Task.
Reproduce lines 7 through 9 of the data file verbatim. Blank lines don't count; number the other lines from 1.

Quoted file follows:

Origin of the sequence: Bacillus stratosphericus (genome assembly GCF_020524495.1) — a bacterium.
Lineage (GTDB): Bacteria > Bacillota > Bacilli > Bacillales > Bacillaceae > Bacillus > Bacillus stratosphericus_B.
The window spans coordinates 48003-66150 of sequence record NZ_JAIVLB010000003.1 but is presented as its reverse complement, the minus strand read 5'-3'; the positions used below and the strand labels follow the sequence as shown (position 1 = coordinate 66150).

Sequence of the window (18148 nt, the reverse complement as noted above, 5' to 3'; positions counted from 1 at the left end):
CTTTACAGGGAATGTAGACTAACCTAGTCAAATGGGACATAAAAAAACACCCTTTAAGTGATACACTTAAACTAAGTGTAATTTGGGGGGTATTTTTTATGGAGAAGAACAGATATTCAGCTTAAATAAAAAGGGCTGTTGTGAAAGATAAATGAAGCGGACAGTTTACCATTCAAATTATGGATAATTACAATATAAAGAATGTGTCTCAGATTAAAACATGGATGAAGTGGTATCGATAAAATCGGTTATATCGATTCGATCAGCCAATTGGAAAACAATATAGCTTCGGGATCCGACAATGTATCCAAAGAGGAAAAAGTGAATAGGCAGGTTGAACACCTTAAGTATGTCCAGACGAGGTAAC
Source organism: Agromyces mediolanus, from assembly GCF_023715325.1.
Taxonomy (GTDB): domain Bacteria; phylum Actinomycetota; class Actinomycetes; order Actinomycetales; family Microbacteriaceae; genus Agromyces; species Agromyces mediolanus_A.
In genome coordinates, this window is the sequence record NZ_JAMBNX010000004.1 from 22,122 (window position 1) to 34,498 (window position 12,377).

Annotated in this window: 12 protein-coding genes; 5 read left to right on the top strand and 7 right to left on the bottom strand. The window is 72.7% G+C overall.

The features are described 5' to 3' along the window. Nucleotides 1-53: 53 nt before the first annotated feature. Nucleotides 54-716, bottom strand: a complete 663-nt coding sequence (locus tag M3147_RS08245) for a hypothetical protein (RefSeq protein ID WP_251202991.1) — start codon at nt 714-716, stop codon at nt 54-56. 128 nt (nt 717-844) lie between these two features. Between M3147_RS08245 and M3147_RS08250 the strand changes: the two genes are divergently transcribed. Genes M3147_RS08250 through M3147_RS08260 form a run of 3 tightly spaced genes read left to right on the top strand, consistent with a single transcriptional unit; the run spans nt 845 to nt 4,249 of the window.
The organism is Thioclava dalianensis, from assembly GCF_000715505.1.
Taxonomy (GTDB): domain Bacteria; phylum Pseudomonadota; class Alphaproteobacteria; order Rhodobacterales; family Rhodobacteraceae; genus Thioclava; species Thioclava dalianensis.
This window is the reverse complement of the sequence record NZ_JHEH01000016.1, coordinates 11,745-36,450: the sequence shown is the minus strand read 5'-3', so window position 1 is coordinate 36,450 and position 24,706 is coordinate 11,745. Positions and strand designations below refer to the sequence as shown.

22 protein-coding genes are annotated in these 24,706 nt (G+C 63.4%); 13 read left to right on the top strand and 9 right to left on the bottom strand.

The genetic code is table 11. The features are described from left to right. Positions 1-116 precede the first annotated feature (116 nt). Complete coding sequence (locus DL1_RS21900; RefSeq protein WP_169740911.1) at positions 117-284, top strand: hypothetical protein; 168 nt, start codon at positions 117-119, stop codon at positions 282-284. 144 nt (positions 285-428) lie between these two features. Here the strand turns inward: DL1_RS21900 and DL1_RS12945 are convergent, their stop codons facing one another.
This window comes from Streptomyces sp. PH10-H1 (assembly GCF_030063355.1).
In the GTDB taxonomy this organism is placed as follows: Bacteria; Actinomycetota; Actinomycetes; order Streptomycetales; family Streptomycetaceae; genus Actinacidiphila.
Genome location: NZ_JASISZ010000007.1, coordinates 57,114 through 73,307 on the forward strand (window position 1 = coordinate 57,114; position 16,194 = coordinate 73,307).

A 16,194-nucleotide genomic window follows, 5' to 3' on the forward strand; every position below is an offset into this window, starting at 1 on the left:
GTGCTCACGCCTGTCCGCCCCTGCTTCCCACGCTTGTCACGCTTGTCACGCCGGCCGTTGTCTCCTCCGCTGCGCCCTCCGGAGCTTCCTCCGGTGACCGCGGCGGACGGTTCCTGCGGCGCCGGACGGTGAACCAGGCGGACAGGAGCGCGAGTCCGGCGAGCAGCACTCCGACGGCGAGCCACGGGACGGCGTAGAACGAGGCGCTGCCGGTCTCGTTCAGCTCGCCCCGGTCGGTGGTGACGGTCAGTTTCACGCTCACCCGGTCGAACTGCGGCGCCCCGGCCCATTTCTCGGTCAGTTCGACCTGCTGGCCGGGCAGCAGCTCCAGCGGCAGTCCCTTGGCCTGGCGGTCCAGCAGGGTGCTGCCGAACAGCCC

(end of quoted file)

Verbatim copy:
Taxonomy (GTDB): domain Bacteria; phylum Actinomycetota; class Actinomycetes; order Actinomycetales; family Microbacteriaceae; genus Agromyces; species Agromyces mediolanus_A.
In genome coordinates, this window is the sequence record NZ_JAMBNX010000004.1 from 22,122 (window position 1) to 34,498 (window position 12,377).

Annotated in this window: 12 protein-coding genes; 5 read left to right on the top strand and 7 right to left on the bottom strand. The window is 72.7% G+C overall.